Think about the people who drive you crazy...not the TYPE of people who drive you crazy, but the ACTUAL people who drive you crazy. Go ahead and name them out loud for a moment (or not, depending on where you are reading this...it could get you in trouble). But for a moment, consider a few thoughts on the people who drive you crazy:

  • WHY do these people drive me crazy?

  • Are they REALLY so different from me - or maybe too much alike?

  • Does their BEHAVIOR push me out of my comfort zone?

  • Is it a VALUE issue...or is it a PERSONALITY issue?

  • What can I LEARN from these people?

  • What are the PATTERNS among the different people who drive me crazy - both today and in the past?

As I consider the different people who drive me crazy, several things become apparent very quickly:

  1. their strengths are very different from mine

  2. they tend to not back away from conflict

  3. they seem to spend more time at their desks than walking around and talking with people

  4. they would rather talk about operational approaches rather than strategic approaches

  5. they tend to see the glass as half-empty rather than half-full

  6. they would rather blame others than take on the responsibility for change

  7. they make more statements than they ask questions

The difficult part of making this list is that I have to come to the realization that each of the above behaviors can be a great advantage to an organization:

  1. different strengths allow for different ways of looking at the same issue

  2. ideas need to be challenged in a strong manner

  3. data needs to be collected and shared, which takes time to put together

  4. things need to get done - vision without action is only a dream

  5. the realities of the organization need to be named and talked about

  6. people who mess up need to take responsibility for their bad work

  7. decisions need to be made after asking the right questions

OK, I get the point. I understand that it's good if there are people in the organization who drive me crazy. I may not understand how they think...I may not like how they act...I can disagree with their behaviors and attitudes...but I need to embrace them as important to the organization and try my hardest to work with them. Here's to those who drive me - and you - crazy!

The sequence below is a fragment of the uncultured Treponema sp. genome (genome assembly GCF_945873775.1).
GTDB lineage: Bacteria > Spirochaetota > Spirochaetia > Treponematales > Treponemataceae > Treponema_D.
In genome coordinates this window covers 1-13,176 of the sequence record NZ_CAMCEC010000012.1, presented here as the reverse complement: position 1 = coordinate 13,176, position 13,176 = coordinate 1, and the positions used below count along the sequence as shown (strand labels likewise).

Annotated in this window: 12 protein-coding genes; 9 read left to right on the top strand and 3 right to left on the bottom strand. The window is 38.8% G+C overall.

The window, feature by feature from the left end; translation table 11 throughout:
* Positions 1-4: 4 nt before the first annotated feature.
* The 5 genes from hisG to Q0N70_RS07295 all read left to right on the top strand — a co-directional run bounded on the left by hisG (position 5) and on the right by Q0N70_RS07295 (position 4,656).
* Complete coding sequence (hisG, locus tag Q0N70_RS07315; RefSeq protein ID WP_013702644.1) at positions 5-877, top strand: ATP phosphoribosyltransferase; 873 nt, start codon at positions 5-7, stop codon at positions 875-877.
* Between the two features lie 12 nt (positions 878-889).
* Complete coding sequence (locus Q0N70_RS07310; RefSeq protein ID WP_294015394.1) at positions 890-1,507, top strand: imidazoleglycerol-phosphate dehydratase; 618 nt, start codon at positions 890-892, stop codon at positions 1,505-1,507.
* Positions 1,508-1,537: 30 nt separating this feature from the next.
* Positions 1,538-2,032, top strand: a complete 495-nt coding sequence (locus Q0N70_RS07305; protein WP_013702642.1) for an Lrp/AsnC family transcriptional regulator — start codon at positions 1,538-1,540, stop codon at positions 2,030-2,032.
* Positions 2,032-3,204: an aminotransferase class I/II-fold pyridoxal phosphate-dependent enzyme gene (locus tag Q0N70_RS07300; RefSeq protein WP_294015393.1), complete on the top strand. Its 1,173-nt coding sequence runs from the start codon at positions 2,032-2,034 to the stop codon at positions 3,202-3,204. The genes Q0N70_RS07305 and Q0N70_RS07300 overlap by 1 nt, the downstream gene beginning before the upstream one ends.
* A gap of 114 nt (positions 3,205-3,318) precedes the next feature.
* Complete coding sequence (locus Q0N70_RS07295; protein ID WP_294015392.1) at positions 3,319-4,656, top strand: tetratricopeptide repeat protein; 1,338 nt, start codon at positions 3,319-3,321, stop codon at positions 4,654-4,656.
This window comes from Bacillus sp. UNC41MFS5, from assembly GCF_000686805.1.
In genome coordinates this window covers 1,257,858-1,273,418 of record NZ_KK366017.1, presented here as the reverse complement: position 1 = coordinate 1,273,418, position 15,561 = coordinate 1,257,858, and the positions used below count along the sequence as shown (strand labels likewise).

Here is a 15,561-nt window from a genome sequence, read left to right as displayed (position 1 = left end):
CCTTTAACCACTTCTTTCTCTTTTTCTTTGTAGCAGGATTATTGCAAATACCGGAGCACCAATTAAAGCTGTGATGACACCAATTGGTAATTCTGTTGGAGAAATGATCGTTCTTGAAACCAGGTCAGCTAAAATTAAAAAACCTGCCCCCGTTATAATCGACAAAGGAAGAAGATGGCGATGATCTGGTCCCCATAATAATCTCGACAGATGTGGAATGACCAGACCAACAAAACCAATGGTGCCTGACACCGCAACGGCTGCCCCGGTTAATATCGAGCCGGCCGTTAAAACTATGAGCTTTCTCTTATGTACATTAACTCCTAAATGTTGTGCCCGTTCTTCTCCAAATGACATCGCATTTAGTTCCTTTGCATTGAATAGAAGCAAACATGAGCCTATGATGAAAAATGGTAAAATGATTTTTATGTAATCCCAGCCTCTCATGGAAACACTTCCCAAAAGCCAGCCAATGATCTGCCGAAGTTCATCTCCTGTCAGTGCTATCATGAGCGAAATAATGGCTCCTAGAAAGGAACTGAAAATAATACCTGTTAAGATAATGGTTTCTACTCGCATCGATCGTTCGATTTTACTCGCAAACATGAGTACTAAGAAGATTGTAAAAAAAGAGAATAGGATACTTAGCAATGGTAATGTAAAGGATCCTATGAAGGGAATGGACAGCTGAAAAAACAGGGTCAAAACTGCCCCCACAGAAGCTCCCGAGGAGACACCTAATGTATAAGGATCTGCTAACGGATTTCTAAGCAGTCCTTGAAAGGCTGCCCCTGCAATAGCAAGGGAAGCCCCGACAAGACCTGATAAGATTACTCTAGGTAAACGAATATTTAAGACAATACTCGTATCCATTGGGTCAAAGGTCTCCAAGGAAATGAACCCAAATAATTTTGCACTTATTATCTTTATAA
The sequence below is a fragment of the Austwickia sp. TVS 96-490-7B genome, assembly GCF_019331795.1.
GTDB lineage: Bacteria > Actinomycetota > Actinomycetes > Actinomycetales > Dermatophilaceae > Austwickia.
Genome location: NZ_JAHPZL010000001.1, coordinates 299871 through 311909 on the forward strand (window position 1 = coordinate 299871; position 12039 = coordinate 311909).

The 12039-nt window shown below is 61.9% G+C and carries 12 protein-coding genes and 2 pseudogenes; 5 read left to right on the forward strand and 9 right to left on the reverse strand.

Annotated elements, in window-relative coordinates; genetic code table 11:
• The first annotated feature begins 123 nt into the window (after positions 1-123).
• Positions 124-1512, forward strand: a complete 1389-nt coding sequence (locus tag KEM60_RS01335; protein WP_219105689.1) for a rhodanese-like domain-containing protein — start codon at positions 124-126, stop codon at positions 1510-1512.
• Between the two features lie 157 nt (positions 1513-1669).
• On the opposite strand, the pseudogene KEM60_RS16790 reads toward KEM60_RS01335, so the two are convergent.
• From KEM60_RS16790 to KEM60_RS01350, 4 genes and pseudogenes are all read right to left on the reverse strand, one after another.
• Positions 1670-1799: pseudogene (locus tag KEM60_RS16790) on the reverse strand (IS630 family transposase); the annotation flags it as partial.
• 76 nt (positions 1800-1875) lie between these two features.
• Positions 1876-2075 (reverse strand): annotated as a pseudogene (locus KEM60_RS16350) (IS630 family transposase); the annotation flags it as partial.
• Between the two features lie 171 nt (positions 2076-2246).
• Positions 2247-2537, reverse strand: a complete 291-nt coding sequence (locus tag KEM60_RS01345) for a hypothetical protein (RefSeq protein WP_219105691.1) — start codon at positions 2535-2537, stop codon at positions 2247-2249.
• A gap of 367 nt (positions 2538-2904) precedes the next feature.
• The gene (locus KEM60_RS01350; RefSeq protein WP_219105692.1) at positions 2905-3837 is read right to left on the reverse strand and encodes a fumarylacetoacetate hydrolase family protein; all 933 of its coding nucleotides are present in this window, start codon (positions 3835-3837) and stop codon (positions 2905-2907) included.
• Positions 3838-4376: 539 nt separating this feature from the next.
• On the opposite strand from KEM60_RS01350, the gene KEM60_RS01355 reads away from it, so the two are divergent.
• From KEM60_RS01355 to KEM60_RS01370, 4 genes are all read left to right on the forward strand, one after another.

Have A Plan

As a coach, we are given the ultimate in leadership responsibility. John Maxwell describes leadership as "influence. Nothing more. nothing less." I tend to agree more with Dr. Donald Christian, Dean of the College of Business at Concordia University Texas, when he describes that leadership "is about two words: people and influence. Of course, the other aspect of that is that one needs to influence people toward something, i.e. shared goals." The most important part of leading, or in our cases coaching, is people. We must not forget the people that play for us and work with us on a daily basis.

"Planning is bringing the future into the present so that you can do something about it now."
-Alan Lakein, Author

The personal touch is just the reason that planning becomes even more important. We must remember that our players at the collegiate, high school, and middle school levels have lives outside of athletics. They are in school to get an education first and foremost. That education is in the classroom and time spent hitting the books, studying, reviewing notes, etc..., but it is also in their social development; spending time with friends and family, developing relationships. We have a tremendous opportunity to teach these young people the value of time management in order to fit all of these things into a busy day. This opportunity carries with it the responsibility to be well organized and have a plan that our players are able to schedule around.

"You need a plan to build a house. To build a life, it is even more important to have a plan."
-Zig Ziglar

We must also take into consideration those that work with us and our own relationships. Without a clear plan or schedule, our families and the families of the staff will suffer. You may have a plan, but if it is not clearly communicated early, it will seem to those around you like you don't have a plan at all. This goes back to the definition of leadership by Dr. Christian above, it is about people. Coaching carries with it numerous responsibilities to lives other than your own. Early organization and communication of your plan is a critical component to serving the others in your program.